"Like religion, a good movie really does answer the only three questions worth asking in life: who you are, where you come from, and what you should do. In its essential narrative arc, a movie gives you clues as to your ultimate identity, the nature of how the world really is, and your mission in life. And if you learn the basics of screenplay writing, you discover very quickly that almost every film script follows a dramatic formula identical to the formula of the standard religious sermon. In the screenplay, the writer’s task is to create an emotionally sympathetic character who is nevertheless guilty of some form of misbehavior, who then must, through an escalating series of forced crises, confront his or her misbehavior and overcome it. Likewise, in your standard sermon, the preacher’s art is to describe, through personal, historical, and anecdotal evidence, the universal sin (read: misbehavior) of the human species, and how God alone can solve this basic problem, and happily, how he does. Both sermons and movies (in America at least) thus, have the same theological bias that favors a happy ending."
--Read Mercer Schuchardt, "Cinema: The New Cathedral of Hollywood" (2001)

Unlike other forms of artistic expression, cinema is an "industrial form of art": in order to express itself fully, it needs ever-greater financial investments. This means that the author's artistic expression is conditioned right from the start--and it would be hypocritical not to admit this--by the capital invested. These capital sources can be motivated not just by the simple and legitimate desire for expression, but also by power groups, concentrations and lobbies of all sorts and backgrounds, who can use cinematographic media in instrumental way to advance particular interests that that have little or nothing to do with the noble--and general--principle of the freedom of expression.
--Vittorio Giacci, "Cinema, Responsibility, and Formation" (2007)

In the end, confusion is not a lack of understanding. It's more understanding. Mainstream reporting and some people in power want to make everything clear to people--at the expense of the very issues and people they deal with. They can't. If it's complicated. leave it as complicated. Give people a chance to think.
--Kal Kim-Gibson, "Dreamland and Disillusion." (Film Quarterly: Fall 2011)

Film is often just business -- I understand that and it's not something I concern myself with. But if film aspires to be part of culture, it should do the things great literature, music and art do: elevate the spirit, help us understand ourselves and the world around us and give people the feeling they are not alone…
--Krzysztof Kieslowski, "Kieslowski’s Three Colors." (Salon: June 10, 2002)

"When a morally compromised author claims the field of aesthetics as a value-free area it should make his readers stop and think."
--W.G. Sebald, On the Natural History of Destruction (1997)

“In an age when reality is insufficiently real, how much reality can a fictional story possess?”
-- Haruki Murakami (2011)

"In most cases, it is virtually impossible to grasp a truth in its original form and depict it accurately. This is why we try to grab its tail by luring the truth from its hiding place, transferring it to a fictional location, and replacing it with a fictional form."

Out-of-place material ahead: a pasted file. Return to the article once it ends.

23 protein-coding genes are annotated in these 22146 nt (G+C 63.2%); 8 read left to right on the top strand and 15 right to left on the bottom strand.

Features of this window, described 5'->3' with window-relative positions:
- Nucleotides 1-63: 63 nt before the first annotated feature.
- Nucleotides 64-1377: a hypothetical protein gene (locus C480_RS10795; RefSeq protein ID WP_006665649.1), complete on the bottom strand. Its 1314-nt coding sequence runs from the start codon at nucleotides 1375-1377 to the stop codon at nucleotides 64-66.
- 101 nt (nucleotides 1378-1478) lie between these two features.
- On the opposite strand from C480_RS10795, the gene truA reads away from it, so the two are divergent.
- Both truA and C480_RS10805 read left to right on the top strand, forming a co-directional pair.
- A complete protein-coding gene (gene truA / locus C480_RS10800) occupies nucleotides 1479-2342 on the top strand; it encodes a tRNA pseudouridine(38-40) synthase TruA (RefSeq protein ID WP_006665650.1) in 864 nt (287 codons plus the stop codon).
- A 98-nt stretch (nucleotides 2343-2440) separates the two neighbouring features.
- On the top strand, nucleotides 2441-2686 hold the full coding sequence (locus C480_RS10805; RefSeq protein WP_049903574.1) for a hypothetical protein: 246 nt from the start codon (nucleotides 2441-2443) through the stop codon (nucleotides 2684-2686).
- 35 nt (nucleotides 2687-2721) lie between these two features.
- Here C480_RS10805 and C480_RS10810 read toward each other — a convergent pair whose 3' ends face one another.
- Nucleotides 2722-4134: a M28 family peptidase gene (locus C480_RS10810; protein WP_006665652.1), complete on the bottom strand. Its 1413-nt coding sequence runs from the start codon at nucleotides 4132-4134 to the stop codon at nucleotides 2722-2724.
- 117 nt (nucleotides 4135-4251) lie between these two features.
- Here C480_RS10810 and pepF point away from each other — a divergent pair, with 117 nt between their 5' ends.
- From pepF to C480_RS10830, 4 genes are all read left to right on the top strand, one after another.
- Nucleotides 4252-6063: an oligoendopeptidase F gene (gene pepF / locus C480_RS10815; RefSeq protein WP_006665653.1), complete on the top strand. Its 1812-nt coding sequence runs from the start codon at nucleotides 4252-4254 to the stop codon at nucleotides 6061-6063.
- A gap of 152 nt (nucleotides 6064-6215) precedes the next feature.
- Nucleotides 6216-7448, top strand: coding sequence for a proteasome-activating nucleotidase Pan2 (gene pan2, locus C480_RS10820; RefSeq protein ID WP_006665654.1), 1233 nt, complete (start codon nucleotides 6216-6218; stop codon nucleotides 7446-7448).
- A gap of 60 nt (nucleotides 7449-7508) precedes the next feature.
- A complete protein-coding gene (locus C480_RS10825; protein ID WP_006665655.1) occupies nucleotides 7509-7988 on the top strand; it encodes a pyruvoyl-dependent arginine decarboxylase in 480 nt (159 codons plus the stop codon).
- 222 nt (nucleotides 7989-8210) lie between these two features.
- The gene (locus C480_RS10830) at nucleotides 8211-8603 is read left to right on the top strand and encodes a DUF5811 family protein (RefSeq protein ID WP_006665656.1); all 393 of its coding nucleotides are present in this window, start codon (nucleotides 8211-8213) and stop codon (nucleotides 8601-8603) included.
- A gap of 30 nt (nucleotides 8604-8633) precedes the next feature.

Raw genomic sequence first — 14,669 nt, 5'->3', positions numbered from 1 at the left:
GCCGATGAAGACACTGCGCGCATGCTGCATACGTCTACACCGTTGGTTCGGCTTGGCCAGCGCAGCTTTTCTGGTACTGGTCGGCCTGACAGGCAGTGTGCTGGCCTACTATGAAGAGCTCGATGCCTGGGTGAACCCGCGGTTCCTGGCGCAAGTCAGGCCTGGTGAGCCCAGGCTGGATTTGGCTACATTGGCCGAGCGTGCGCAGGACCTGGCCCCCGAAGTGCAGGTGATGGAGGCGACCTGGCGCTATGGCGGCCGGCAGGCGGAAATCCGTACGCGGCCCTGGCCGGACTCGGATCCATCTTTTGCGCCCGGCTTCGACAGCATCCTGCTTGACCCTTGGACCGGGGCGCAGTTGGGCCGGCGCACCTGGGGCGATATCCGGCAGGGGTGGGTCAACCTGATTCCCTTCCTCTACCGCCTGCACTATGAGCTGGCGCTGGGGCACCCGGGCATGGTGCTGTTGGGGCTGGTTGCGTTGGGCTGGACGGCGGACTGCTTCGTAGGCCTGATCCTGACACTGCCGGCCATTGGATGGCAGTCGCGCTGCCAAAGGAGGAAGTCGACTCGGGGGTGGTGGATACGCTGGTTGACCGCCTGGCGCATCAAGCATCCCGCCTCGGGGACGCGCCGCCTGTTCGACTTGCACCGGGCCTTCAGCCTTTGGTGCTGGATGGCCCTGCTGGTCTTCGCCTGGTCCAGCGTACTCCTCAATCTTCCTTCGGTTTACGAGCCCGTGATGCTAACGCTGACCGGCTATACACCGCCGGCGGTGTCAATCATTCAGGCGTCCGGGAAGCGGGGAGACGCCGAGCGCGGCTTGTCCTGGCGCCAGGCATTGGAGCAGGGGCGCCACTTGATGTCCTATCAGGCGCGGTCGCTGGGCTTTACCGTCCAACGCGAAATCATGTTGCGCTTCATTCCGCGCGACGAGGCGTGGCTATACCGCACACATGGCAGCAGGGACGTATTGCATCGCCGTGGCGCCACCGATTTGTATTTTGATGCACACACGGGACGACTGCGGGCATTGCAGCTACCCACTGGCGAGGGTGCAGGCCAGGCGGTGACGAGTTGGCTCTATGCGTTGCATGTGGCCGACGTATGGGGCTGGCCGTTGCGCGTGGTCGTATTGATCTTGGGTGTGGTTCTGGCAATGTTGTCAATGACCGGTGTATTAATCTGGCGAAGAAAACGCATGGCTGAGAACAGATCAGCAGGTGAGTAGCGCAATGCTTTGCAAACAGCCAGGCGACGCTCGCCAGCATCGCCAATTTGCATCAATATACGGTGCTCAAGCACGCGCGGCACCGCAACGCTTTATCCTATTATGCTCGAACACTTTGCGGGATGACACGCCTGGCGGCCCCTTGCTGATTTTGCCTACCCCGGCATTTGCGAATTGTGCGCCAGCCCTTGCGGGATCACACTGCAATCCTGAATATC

-- Haruki Murakami (2011)

"I think the whole point of OWS is encouraging people to reinvent democracy from different angles and from their own terms," he says. "On one hand, it's a very communal project and on the other hand, it's about individuals who are not necessarily in agreement finding ways to see things anew."
-- Chris Marker, quoted in Steve Dollar's Occupy This (2012)

“Why should an artist’s way of looking at the world have any meaning for us? Why does it give us pleasure? Because, I believe, it increases our awareness of our own potentiality.”
— John Berger, Permanent Red: Essays in Seeing (1960)

"How can I overcome the prejudices of the bits and pieces of mysteries that reside within me, and how can I break through the prejudices that are anchored in the mysteries of others, so that together with them we may create something beautiful out of something that is ugly?"
-- Vilém Flusser, The Freedom of the Migrant: Objections to Nationalism (1994)

“This time the invaders aren’t armed, but they have more damaging weapons than cannons: dollars! So that everything they touch turns to garbage. The whole country is rotten.”
--The Haitian maître d’ Albert, Heading South (2005)

“Truth is not born nor is it to be found inside the head of an individual person, it is born between people collectively searching for truth, in the process of their dialogic interaction.”
-- M.M. Bakhtin, Problems of Dostoevsky’s Poetics (1984)

Realism? Me? I’ve not a damn thing to do with it. The religious attitude to reality has never concerned me.
-- Theo Angelopoulos, cited by Raymond Durgnat in “The Long Take in Voyage to Cythera: Brecht and Marx vs. Bazin and God.” Film Comment 26.6 (November/December, 1990): 43-46

Again and again, I was forced, as any reader is, to return to my own reality, to analyze everybody's reality. A criterion, by the way, by which I would measure any work of art.